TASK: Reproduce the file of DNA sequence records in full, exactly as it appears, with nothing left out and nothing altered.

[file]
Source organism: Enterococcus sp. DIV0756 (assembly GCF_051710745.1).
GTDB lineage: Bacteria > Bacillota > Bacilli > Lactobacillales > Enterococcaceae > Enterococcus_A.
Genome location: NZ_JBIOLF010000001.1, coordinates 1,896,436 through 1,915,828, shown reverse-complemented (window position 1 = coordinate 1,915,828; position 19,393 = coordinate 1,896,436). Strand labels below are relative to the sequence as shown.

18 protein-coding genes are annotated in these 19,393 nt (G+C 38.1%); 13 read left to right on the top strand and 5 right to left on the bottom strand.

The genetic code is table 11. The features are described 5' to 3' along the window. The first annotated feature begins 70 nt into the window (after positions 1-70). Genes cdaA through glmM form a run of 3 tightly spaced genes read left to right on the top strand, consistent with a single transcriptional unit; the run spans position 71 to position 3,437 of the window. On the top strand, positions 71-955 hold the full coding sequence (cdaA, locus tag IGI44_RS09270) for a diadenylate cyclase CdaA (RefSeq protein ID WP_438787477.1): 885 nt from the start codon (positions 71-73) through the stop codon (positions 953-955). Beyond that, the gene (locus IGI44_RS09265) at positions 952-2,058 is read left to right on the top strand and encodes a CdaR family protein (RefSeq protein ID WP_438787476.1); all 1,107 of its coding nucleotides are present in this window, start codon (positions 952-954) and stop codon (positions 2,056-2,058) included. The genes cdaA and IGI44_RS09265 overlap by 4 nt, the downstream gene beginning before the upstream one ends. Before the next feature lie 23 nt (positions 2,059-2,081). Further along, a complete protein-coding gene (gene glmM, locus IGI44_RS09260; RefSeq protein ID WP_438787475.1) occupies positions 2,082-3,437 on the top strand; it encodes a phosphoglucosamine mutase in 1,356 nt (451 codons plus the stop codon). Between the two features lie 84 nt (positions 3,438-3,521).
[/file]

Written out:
Source organism: Enterococcus sp. DIV0756 (assembly GCF_051710745.1).
GTDB lineage: Bacteria > Bacillota > Bacilli > Lactobacillales > Enterococcaceae > Enterococcus_A.
Genome location: NZ_JBIOLF010000001.1, coordinates 1,896,436 through 1,915,828, shown reverse-complemented (window position 1 = coordinate 1,915,828; position 19,393 = coordinate 1,896,436). Strand labels below are relative to the sequence as shown.

18 protein-coding genes are annotated in these 19,393 nt (G+C 38.1%); 13 read left to right on the top strand and 5 right to left on the bottom strand.

The genetic code is table 11. The features are described 5' to 3' along the window. The first annotated feature begins 70 nt into the window (after positions 1-70). Genes cdaA through glmM form a run of 3 tightly spaced genes read left to right on the top strand, consistent with a single transcriptional unit; the run spans position 71 to position 3,437 of the window. On the top strand, positions 71-955 hold the full coding sequence (cdaA, locus tag IGI44_RS09270) for a diadenylate cyclase CdaA (RefSeq protein ID WP_438787477.1): 885 nt from the start codon (positions 71-73) through the stop codon (positions 953-955). Beyond that, the gene (locus IGI44_RS09265) at positions 952-2,058 is read left to right on the top strand and encodes a CdaR family protein (RefSeq protein ID WP_438787476.1); all 1,107 of its coding nucleotides are present in this window, start codon (positions 952-954) and stop codon (positions 2,056-2,058) included. The genes cdaA and IGI44_RS09265 overlap by 4 nt, the downstream gene beginning before the upstream one ends. Before the next feature lie 23 nt (positions 2,059-2,081). Further along, a complete protein-coding gene (gene glmM, locus IGI44_RS09260; RefSeq protein ID WP_438787475.1) occupies positions 2,082-3,437 on the top strand; it encodes a phosphoglucosamine mutase in 1,356 nt (451 codons plus the stop codon). Between the two features lie 84 nt (positions 3,438-3,521).